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THE territory comprising this town was a part of the original grant of Hadley, from which it was separated,
with Hatfield, in 1761, with which town it remained one hundred years, till its incorporation in 1771. The Rev.
Rufus Wells, the first Congregational minister, was ordained here in 1771; he died in 1834, at the age of ninety.
Rev. Lemuel P. Bates, a native of Blandford, Scotland, was settled as colleague with Mr. Wells in 1822; he resigned
in. 1832, and was succeeded by Rev. John Ferguson in 1836. There is a small Baptist church in the western part
of the town.
There is a considerable quantity of interval land on Connecticut river, but it is not of the first quality. The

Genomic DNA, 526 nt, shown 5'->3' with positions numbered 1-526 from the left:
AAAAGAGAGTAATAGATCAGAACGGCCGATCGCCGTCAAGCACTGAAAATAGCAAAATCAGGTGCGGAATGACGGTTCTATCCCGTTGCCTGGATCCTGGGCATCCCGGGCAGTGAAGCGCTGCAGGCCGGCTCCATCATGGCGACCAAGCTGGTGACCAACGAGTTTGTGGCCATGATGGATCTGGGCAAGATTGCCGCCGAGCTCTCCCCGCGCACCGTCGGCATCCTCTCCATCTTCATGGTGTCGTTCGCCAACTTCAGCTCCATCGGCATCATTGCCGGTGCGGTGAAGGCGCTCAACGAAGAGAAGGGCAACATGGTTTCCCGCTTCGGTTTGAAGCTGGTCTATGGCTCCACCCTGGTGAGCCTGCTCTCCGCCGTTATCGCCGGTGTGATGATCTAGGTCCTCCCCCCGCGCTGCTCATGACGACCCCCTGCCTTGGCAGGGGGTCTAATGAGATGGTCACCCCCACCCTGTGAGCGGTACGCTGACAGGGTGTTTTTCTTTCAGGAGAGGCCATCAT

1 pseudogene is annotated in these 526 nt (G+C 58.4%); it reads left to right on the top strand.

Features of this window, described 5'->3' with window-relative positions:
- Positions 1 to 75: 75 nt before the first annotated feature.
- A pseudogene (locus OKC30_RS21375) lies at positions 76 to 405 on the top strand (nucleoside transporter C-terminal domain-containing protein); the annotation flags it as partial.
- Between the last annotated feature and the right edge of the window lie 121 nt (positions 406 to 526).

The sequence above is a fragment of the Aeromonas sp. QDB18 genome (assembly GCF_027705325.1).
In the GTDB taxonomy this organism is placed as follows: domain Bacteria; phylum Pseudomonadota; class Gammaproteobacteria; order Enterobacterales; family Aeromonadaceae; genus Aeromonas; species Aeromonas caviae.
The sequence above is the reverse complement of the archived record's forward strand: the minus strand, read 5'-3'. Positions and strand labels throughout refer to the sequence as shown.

town Street, which passes by the Congregational church, runs parallel with the river about two miles westward;
between this street and the river there is an extensive tract of swampy land, called Whately Swamp, extending from
north to south almost the entire length of the town. Westward of the street above mentioned, the township is hilly,
and the soil in many places rich and fertile. In 1837, there were 3 woollen mills, which consumed 52,500 lbs. of
wool, employing 36 hands, 13 males, 23 females; 57,000 yards of cloth were manufactured, valued at $37,000. The
value of palm-leaf hats manufactured was $7,500; value of gimblets manufactured, $11,125; value of brooms and brushes
manufactured, $6,877; value of pocket-books and wallets, $16,000; value of stone ware, $3,000. Population, 1,140.
Distance, 11 miles south of Greenfield, 9 from Northampton, and 92 from Boston.
Historical Collections Relating to the
History and Antiquities of
Every town in Massachusetts with
By John Warner Barber.
Published by Warren Lazell.